Aluminum Christmas trees and Native American stereotypes are the themes of two separate and very different temporary exhibits beginning in November at the Johnson County Museum.
The two exhibits are: Dreaming of a Retro Xmas beginning Nov. 12, and Savages and Princesses - The Persistence of Native American Stereotypes beginning Nov. 20.
Both exhibits take place at the Johnson County Arts & Heritage Center, 8788 Metcalf Ave., Overland Park. Exhibit admission is included with regular museum admission rates of $5 for adults, $4 for seniors, and $3 for children, until Jan. 1, when admission increases to $6 for adults, $5 for seniors, and $4 for children. The museum is open 9 a.m. to 4:30 p.m. Monday through Saturday, and is closed on Sunday.
Dreaming of a Retro Xmas celebrates the 60th anniversary of the Evergleam, the first commercially successful aluminum Christmas tree. This exhibit will remain on display through Jan. 11.
“This exhibit is one of those fun, nostalgic exhibits that highlights a piece of our past,” said Museum Curator of Interpretation Andrew Gustafson. “The aluminum Christmas tree is such an iconic piece of Americana, even if we did not own one, it represents a place and time for many people. This exhibit will help give visitors a sense of the types, colors, and variations in the trees, and will tell them a little bit about the history of this Space Age holiday decoration.”
This exhibit features the collection of Johnson County residents Steve and Mary Pruitt, which includes aluminum Christmas trees and other vintage Christmas decorations from the 1950s and 60s, as well as some of the museum’s own collection of Johnson County-based Christmas décor.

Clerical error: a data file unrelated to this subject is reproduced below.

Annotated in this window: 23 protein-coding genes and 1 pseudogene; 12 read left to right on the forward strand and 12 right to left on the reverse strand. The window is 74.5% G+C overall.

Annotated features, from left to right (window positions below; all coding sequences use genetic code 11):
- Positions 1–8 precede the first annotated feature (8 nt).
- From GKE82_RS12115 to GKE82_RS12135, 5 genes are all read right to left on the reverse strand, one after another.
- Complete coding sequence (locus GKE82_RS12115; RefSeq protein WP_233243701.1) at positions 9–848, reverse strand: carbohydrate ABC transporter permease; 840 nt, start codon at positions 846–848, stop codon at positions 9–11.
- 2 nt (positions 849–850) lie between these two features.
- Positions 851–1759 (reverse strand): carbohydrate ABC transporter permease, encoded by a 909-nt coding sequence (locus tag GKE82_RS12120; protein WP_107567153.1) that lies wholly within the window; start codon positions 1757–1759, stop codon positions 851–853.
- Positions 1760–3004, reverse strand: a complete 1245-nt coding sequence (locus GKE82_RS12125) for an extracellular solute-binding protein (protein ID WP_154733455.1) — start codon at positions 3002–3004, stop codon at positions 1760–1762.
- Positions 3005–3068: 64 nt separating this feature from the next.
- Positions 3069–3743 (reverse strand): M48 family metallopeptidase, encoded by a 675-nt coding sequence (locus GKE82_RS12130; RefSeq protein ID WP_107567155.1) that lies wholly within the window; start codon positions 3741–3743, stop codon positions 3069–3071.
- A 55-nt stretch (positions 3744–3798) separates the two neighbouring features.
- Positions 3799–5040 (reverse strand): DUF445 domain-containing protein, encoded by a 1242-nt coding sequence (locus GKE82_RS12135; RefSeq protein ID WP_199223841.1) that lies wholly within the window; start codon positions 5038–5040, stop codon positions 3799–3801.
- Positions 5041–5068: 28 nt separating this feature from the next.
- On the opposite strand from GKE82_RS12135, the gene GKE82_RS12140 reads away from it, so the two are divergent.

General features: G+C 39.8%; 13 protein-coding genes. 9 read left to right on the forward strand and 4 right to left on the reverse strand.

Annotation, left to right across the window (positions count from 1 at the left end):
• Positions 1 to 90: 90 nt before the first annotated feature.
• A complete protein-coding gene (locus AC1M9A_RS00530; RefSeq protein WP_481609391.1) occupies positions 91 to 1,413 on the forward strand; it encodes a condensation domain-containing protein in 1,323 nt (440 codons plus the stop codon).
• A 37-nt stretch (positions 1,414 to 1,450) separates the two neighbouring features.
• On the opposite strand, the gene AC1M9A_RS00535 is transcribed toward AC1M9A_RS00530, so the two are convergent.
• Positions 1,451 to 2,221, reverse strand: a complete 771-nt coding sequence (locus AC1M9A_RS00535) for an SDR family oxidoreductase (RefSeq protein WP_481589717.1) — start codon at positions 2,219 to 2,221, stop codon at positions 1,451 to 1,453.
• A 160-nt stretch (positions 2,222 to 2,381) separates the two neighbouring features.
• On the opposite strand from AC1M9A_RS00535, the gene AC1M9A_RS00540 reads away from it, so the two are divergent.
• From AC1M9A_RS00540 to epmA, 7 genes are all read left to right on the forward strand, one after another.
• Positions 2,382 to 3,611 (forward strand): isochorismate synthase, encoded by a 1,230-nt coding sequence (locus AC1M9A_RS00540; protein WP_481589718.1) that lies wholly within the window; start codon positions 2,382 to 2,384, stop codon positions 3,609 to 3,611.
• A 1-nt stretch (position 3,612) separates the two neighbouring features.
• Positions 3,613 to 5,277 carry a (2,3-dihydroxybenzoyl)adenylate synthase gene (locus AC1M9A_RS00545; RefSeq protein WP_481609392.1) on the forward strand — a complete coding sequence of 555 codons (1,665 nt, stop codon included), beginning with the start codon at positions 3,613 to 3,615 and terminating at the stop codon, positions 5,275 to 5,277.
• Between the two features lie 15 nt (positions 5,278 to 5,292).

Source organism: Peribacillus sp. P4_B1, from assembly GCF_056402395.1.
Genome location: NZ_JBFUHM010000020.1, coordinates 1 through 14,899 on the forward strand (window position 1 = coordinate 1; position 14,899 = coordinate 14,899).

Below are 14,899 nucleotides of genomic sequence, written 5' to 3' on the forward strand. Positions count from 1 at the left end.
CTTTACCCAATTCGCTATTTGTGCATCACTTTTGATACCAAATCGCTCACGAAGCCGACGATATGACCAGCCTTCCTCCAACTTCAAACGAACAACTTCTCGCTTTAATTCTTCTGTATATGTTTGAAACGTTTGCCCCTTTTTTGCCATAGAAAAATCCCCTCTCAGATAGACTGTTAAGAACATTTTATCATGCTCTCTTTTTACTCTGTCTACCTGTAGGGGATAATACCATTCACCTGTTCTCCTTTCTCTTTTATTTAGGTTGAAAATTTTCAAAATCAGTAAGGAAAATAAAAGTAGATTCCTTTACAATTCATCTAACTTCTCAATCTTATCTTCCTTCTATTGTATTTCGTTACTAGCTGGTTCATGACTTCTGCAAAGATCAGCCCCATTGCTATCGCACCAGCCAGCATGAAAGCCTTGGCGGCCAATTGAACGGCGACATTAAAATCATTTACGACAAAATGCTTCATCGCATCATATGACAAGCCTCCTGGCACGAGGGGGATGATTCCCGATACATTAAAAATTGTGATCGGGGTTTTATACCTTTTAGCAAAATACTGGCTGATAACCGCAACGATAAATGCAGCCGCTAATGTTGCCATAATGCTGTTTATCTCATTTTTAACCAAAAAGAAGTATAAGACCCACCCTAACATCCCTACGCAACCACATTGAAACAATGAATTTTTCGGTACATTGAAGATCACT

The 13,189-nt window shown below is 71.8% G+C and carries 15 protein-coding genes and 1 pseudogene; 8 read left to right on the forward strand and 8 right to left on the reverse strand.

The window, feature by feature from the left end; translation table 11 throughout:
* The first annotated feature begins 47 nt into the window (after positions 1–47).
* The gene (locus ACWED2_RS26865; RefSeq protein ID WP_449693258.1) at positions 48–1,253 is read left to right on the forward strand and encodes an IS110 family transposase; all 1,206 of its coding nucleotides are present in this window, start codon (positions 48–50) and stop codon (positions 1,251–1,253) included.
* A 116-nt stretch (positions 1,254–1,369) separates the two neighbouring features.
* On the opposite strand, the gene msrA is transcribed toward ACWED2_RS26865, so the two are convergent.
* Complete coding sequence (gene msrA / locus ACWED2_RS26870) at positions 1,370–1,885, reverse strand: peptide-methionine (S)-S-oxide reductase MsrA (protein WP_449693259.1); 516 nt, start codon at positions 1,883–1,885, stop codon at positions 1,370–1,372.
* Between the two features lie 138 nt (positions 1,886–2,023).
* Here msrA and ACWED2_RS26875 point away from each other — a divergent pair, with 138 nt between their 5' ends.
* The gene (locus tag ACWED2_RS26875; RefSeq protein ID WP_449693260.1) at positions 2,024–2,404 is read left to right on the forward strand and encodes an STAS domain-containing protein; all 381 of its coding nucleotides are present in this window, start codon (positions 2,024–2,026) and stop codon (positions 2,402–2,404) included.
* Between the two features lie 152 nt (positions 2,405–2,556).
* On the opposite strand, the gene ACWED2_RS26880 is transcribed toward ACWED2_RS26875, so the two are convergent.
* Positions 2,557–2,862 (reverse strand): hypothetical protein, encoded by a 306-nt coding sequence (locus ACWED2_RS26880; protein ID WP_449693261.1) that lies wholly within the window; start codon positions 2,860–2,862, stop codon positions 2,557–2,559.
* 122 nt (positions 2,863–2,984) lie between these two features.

About 20 Christmas trees will be on display for this exhibit, along with several other pieces of Space Age decoration. The oldest aluminum tree dates to 1959, its “birth year,” and is still unopened in its original box.
Dreaming of a Retro Xmas will be arranged inside the All-Electric House and out on its “front yard,” both of which are located inside the museum.
A program called History on Tap - The Life and Times of the Aluminum Christmas Tree
was recently scheduled for Thursday, Dec. 12, and will feature Steve and Mary Pruitt talking about and presenting a tour of the aluminum tree exhibit.
Savages and Princesses: The Persistence of Native American Stereotypes is a travelling exhibit which was first curated by America Meredith, a Native American artist in Oklahoma. The exhibit consists of over thirty contemporary artworks by 13 nationally-recognized Native American artists, and includes small art objects, framed pieces, and a giant installation.
“The pieces deal with the theme of stereotyping Native Americans and the wide diversity of Native American cultures,” Gustafson said. “Themes like the ‘savage warrior’ or the ‘drunken Indian’ are everywhere in popular culture, from books to movies to sports team mascots. This exhibit really takes a look at the stereotypes, and through the use of emotion - humor, anger, sadness - helps visitors to reflect on those stereotypes. It is a great opportunity to learn about another point of view, to learn about ourselves, and a chance to make ourselves more aware of other cultures in our own community.”
This exhibit is made possible by Mid-America Arts Alliance and Exhibits USA, as well as through funding from Kansas Creative Arts Industries Commission (KCAIC) and the National Endowment for the Arts. The November start of the exhibit ties into National Native American Heritage Month, and Savages and Princesses: The Persistence of Native American Stereotypes will be on display in the museum’s exhibit room through March 14.
One of the museum’s goals for the exhibit is to start some conversations about Native American stereotyping. Towards this end, several tie-in programs are being planned, including a panel discussion called Distorted Images: Indians in Popular Culture set for Feb. 17. This panel will be moderated by the original exhibit’s curator, America Meredith, and will feature local and national Native American artists, curators, and activists. The panel will tackle the tough themes of the exhibit, as well as contemporary realities for Native Americans in the United States, and promises to be a thought-provoking event.
Other programs relating to this exhibit include a Lunch & Learn on Nov. 22 called Disruption Then Disease
, and another Lunch & Learn on Jan. 23 called Resettlement and Reeducation of Indians in Kansas. Registration for this program begins November 18.